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Comment Not an either-or choice (Score 2, Interesting) 592

I'm 56 and have been a techie since my first programming job in 1974 (a Univac "mainframe" with 32k BYTES of main memory, using RPG II), to today (designing REST APIs, programming in Java, Ruby, and Python (plus I need to pick up a couple more scripting languages in the next year). I've loved it all along.

For me, I've never been interested in the management track. Fortunately, I am currently working for a company (Sun) that believes in the value of individual contributors, and has parallel career tracks for technical and management folks -- well at least until the Oracle purchase goes through, then we'll see what happens :-). However, I have started from the assumption (from the very beginning) that anything I thought I knew about technology would be non-useful (from a career enhancing perspective) in 3-5 years, and laughed at in 5-7 years. So, I've committed myself to a lifelong self education regime to make sure I'm always current on the latest and greatest technologies. It can indeed be tough keeping up with the young bucks from an energy perspective, but there's a lot of value that comes from experience and being smart, so you can be more productive without having to work quite so hard :-).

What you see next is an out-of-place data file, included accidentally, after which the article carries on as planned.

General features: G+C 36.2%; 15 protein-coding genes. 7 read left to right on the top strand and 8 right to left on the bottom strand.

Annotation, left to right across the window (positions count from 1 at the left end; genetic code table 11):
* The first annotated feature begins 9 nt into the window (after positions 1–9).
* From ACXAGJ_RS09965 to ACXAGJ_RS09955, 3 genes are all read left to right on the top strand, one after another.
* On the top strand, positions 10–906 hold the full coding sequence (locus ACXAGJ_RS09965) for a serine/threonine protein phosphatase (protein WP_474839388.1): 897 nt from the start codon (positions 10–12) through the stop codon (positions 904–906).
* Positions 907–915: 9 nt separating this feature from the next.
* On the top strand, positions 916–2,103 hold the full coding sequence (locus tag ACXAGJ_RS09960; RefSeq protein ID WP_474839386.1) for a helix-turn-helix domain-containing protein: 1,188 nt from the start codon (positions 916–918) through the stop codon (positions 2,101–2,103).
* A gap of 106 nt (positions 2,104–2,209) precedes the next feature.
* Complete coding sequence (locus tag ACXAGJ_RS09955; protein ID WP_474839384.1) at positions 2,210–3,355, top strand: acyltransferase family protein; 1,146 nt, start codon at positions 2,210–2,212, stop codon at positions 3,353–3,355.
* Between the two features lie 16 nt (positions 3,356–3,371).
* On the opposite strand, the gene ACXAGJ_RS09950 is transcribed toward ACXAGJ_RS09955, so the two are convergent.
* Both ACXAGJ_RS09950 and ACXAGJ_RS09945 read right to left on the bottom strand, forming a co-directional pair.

For you, I will agree with what others have said, and suggest you go with your passion. BUT, I would suggest you *not* assume that a choice today has to be a now-and-forever type commitment. (Save that kind of commitment for marriage -- coming up on 35 years myself :-). I know lots of folks who have switched back and forth over the years of their careers, and enjoyed the fruits of both tracks. As long as you stay current with trends on both sides of the fence, you'll always have that option -- plus, techies that know something about management, and managers who know enough tech to not get snowballed, are going to be better at their job of the moment, and thus more likely to get rewarded.

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